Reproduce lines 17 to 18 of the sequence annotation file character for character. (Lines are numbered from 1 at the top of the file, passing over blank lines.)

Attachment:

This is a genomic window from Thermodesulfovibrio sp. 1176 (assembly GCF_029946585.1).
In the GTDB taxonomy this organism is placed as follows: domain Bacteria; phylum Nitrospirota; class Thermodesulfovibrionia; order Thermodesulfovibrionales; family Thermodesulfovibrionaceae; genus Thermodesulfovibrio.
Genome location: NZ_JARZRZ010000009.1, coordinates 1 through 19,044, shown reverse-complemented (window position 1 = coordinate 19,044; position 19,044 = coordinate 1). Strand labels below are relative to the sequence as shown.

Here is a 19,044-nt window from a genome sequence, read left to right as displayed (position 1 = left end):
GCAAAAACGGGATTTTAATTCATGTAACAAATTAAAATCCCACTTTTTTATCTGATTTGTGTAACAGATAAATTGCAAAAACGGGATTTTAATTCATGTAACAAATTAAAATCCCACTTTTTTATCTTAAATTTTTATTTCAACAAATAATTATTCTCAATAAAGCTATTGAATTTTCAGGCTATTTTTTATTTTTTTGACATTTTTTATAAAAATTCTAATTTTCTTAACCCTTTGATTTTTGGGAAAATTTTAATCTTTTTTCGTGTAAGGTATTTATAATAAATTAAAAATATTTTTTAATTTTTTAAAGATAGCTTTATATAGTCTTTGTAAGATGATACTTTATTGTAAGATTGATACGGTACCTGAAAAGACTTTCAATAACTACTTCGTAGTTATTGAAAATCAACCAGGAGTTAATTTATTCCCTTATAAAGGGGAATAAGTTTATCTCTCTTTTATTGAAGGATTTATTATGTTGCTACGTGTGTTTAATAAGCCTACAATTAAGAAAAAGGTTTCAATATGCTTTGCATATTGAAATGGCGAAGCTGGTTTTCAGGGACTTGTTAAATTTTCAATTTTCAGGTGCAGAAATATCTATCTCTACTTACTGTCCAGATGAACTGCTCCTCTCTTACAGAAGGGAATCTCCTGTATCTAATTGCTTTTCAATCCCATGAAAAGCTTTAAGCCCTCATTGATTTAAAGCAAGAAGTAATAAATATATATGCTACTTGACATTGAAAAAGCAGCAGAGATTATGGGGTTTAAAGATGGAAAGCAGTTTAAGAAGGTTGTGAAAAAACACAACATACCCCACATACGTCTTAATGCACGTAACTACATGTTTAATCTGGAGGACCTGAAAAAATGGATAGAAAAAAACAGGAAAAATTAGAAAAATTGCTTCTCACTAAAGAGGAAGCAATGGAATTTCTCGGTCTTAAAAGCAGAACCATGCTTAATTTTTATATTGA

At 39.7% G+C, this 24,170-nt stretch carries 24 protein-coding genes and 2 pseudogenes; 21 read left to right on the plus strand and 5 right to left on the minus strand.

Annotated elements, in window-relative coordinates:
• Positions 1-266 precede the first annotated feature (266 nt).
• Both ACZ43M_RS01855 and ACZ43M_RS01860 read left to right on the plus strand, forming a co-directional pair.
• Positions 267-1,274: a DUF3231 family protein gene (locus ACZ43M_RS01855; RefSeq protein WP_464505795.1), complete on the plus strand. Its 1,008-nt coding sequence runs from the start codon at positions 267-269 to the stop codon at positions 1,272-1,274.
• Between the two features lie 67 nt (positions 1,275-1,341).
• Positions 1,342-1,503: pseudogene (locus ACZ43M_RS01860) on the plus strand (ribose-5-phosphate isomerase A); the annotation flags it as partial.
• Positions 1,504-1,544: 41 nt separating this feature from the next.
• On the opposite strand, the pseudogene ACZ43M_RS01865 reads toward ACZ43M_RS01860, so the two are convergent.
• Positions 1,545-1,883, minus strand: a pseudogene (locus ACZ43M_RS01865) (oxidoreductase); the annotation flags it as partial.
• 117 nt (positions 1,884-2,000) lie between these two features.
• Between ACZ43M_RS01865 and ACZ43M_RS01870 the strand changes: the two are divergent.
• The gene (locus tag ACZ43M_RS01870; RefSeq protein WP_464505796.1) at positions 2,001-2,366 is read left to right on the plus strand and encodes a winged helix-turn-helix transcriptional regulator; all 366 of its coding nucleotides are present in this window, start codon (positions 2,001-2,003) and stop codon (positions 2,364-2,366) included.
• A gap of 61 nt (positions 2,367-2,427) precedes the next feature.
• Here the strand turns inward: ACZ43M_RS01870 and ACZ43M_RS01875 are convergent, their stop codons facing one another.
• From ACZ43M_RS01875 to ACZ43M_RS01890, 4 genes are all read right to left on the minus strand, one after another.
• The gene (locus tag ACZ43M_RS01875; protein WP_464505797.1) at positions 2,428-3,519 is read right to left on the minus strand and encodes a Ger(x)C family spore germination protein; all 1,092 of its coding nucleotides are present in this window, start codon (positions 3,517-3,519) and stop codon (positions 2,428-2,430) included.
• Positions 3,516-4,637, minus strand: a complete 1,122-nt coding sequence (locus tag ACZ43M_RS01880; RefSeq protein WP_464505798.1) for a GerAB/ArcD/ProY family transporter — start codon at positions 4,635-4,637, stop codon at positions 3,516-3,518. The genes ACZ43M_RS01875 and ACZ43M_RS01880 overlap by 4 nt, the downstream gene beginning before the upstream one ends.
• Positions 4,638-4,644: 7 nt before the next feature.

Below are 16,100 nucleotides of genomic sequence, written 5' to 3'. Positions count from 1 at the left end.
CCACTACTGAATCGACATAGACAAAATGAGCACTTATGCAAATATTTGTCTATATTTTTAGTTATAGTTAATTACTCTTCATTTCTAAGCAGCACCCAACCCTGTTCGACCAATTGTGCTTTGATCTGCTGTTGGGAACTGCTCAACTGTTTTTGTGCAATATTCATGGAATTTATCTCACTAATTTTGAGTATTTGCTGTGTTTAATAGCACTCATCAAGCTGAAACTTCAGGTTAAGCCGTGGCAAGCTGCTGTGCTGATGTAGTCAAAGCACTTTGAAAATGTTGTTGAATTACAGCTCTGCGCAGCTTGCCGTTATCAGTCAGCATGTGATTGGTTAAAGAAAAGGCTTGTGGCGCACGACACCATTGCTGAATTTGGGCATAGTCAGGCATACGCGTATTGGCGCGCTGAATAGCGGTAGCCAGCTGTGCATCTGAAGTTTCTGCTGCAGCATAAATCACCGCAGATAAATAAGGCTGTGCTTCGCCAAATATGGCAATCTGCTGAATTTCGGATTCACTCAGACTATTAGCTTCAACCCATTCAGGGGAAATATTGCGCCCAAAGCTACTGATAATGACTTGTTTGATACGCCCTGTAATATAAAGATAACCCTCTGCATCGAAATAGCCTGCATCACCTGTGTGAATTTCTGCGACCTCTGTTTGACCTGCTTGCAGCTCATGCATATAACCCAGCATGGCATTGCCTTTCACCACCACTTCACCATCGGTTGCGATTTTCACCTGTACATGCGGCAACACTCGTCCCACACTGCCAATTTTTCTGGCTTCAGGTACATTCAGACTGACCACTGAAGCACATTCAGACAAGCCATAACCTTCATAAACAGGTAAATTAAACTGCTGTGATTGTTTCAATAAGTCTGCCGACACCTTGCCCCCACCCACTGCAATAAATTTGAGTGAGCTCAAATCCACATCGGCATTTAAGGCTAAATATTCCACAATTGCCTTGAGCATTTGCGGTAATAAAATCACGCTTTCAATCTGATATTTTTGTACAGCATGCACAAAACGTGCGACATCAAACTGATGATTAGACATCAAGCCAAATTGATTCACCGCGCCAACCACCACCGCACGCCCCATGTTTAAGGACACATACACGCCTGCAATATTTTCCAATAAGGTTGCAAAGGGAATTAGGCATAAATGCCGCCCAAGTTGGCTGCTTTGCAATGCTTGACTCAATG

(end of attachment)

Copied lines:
• Between ACZ43M_RS01865 and ACZ43M_RS01870 the strand changes: the two are divergent.
• The gene (locus tag ACZ43M_RS01870; RefSeq protein WP_464505796.1) at positions 2,001-2,366 is read left to right on the plus strand and encodes a winged helix-turn-helix transcriptional regulator; all 366 of its coding nucleotides are present in this window, start codon (positions 2,001-2,003) and stop codon (positions 2,364-2,366) included.